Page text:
For example, a garage with the length, width, and height of 24 ft., 22 ft., and 8 ft. would have a volume of 24 x 22 x 8 = 4224 cubic feet.

**Estimating the Degree of Insulation**

Now you have to estimate the degree of insulation in your walls. The recommended amount of insulation varies by region to region. In extremely cold areas, the recommended R-value of walls is 25-30, whereas, in scorching places, it is 13-15.

Find the recommended R-value of your area from the internet.

The degree of insulation is estimated based on how greater or lower it is from the recommended value. If your room has no insulation, use a 5 rating. The rating is 1.5, 1, and 0.5 for weak, average, and strong insulation, respectively.

**Placing All the Numbers into the Formula**

Once you have all the required numbers, use the formula below to find the number of BTU required for your garage

**(Degree of Insulation*Volume for Heating*Temperature Rise)/1.6=BTU**

For the room from our example, let, it has average insulation. The BTU would be –

**(1*4224*54)/1.6=142560**

And to find the required wattage, divide the number by 3.41, which results in 41,806 roughly.

It is unlikely for electric garage heaters to go that high of wattage. So, you need to install a gas garage heater, get multiple electric heaters, or increase your walls’ insulation.

## Types of Garage Heaters

You will find two types of garage heaters in the market. They are explained below:

### Electric Garage Heater

This is the most common type of garage heater. It works by using a metal conductor. Electricity passes through the metal implement, which heats the air surrounded by it.

How much heat will be generated depends directly on how much current is applied to the metal or how much electric resistance it has.

And the dissipation of this heat depends on two things – fans and infrared rays. Fans help to move around the heat. Infrared rays get absorbed into the solid objects situated in a garage, making them very useful in garages with low insulation.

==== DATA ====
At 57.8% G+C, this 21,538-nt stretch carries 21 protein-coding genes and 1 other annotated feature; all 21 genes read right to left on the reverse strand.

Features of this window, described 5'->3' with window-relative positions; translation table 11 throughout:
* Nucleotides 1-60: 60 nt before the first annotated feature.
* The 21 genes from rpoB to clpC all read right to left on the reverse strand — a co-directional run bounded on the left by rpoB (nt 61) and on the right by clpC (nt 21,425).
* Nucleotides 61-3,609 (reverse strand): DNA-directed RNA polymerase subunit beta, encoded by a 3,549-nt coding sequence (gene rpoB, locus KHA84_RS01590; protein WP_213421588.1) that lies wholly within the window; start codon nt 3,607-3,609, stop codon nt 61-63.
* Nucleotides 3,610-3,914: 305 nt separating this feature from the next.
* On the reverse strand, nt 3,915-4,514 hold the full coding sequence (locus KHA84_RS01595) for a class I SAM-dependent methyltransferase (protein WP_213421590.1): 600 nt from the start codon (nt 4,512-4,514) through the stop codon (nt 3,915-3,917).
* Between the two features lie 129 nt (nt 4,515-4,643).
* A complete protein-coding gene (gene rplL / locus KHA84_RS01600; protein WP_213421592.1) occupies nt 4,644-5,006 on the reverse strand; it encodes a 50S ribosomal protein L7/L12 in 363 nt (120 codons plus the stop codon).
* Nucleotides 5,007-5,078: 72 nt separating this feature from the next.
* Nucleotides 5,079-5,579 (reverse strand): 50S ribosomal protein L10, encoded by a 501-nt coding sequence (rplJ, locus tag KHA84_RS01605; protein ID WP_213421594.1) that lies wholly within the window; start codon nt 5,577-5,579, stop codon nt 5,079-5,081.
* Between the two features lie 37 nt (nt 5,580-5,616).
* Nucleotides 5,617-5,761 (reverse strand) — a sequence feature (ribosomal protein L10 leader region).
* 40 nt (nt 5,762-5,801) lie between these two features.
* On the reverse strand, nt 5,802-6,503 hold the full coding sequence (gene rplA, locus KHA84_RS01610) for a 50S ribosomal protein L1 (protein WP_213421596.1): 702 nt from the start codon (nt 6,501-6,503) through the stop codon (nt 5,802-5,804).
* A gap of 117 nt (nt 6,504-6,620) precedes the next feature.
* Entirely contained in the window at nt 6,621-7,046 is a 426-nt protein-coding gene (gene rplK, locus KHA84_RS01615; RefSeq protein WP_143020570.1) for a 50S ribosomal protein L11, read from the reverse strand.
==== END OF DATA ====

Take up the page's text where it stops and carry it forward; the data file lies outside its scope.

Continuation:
Benefits of this kind of heater include being lightweight, no open flame, fast heating, higher efficiency, no wase fumes, simple thermostat control, etc.

### Natural & Propane Gas Heater

In these kinds of heaters, natural gas such as propane is fed in a gas valve located inside. The gas valve gets ignited with a pilot flame or a sparker. Then the gas burns and warms a heat exchanger, which in turn activates a fan. The fan blows air through the heat exchanger, which heats the air up.

This air then warms up the garage. Some gas heaters contain an infrared tube of low intensity instead of a fan. The tube absorbs the heat and then emits infrared rays.

Benefits of using a natural and propane gas heater include powerful capacity, fast heat, cheaper operation cost, more extensive coverage, wider size options, durability, etc.

## Final Words

We hope we were able to explain the answer to your query –“**What size heater do I need for my garage**?” well. Follow our methods to calculate the heater size you need. Then go through the possible options to decide on the most suitable garage heater for yourself.

I hope the heater keeps you and your beloved cars warm throughout cold winter nights. Until the next time, ciao!